05 June 2006

A Single-Minded Approach to Blawg Review

Marty Schwimmer hosts the sixtieth edition of Blawg Review at The Trademark Blog. As many regular readers of the carnival know, the ever-mysterious Blawg Review editor encourages each week's host(s) to make that week's edition his/her/their own -- to present it "without restrictions on personal creativity". Blawg Review #60 may be the most personal and idiosyncratic issue yet; as the host describes it:
[I]nstead of scouring law blogs for the best interesting legal tid-bits over the past week, I will apply a different set of criteria.

I will judge blogs on whether they answer the question that interests me the most as a lawyer:

Is this Administration acting lawfully?

While he singles out the excellent Volokh Conspiracy and Balkinization blogs for particular praise, Schwimmer concludes that most legal bloggers' answers to legal issues associated with the wars in Afghanistan and Iraq and against terrorism more generally are disinterested shrugs:
As far as I can tell, there are virtually no practitioners writing regularly on these issues. Which is too bad, because a lot of this writing is by professors for professors and not easily accessible to a wide audience.

This is an opportunity for the blawgosphere to assume a leadership position. It can be more than a compendium of firm brochures. Practitioner blogs can provide cool-headed legal analysis of issues such as the Niger Documents, Plame Affair, Torture Memos, NSA issues and Signing Statements, to a broader audience than the prof blogs can reach.

I think he may be overstating the situation to make his point (consider, for example, practitioner Lyle Denniston's outstanding early analysis of the Hamdan decision at SCOTUSblog) and I tend to disagree with his assertion that discussion of these issues in academic blogs is not easily or widely-accessible (to mention just one recent example, Professor Orin Kerr's posts concerning the legality of the NSA wiretaps [see here and here] were appreciated for their timeliness and cogency far beyond the academic blawgosphere [Technorati links for both posts are here and here]). I also disagree with him that it's "poison for a practitioner to discuss politics"; many legal issues, and none more so than these which Schwimmer calls "more important than pretty much any other question", are intensely political in nature and discussions by politically-identified practitioners writing on political blogs (the three attorney-bloggers at the Power Line blog come to mind) can be quite informative despite their partisanship.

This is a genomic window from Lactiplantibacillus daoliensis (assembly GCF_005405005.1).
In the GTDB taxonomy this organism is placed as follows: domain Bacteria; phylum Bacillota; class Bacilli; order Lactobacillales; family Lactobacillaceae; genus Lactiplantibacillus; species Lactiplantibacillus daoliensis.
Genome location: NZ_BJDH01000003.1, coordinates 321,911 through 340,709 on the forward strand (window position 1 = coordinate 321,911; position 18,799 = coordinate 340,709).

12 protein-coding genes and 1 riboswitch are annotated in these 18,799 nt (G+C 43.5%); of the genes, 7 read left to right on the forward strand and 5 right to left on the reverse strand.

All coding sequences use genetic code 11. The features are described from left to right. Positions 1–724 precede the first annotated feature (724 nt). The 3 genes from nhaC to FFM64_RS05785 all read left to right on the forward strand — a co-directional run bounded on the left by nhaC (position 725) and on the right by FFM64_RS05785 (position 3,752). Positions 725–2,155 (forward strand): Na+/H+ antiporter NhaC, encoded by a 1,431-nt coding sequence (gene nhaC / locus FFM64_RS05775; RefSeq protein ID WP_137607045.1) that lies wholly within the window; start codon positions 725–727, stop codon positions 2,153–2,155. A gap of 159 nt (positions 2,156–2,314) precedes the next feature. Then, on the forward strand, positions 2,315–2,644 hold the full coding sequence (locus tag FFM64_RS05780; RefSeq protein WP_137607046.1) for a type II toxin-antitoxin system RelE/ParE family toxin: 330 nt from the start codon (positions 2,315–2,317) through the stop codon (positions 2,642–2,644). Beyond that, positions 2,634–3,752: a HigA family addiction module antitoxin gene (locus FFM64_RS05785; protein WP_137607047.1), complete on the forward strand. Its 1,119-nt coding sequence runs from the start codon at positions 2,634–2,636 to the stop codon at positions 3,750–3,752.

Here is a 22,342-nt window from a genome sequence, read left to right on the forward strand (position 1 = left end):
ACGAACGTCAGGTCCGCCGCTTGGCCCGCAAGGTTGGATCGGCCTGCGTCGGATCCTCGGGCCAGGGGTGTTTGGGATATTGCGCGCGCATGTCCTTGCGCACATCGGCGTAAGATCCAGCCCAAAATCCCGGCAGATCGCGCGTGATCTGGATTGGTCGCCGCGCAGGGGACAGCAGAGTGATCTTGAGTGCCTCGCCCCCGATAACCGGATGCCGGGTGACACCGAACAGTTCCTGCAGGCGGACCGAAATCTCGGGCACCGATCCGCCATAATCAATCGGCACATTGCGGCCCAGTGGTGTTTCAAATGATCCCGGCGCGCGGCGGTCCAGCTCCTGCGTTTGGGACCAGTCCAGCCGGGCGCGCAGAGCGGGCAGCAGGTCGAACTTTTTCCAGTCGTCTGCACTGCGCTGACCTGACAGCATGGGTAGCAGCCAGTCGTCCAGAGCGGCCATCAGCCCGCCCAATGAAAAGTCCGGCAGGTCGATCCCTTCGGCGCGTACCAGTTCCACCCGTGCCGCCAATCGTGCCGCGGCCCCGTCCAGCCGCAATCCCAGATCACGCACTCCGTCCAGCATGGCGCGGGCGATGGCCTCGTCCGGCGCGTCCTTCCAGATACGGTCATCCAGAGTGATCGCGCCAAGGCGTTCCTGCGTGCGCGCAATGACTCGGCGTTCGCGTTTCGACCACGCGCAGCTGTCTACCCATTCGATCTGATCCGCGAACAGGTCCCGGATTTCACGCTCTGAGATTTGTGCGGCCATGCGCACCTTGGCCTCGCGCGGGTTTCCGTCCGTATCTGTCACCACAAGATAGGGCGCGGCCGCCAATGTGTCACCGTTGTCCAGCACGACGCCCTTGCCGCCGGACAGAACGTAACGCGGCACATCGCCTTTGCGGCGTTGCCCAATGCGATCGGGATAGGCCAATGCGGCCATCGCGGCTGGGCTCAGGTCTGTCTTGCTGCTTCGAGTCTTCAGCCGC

Still, Schwimmer's "call to arms" for the legal end of the blogosphere to take a more active part in discussing these prominent issues is a valid one. The fruits of that call to arms will certainly by reflected in Blawg Review in coming editions, but I for one hope that the focus will not be exclusively or even primarily on them; the breadth of topics addressed in legal blogging is a strength rather than a weakness.

The Blonde Justice blog hosts next week's edition.


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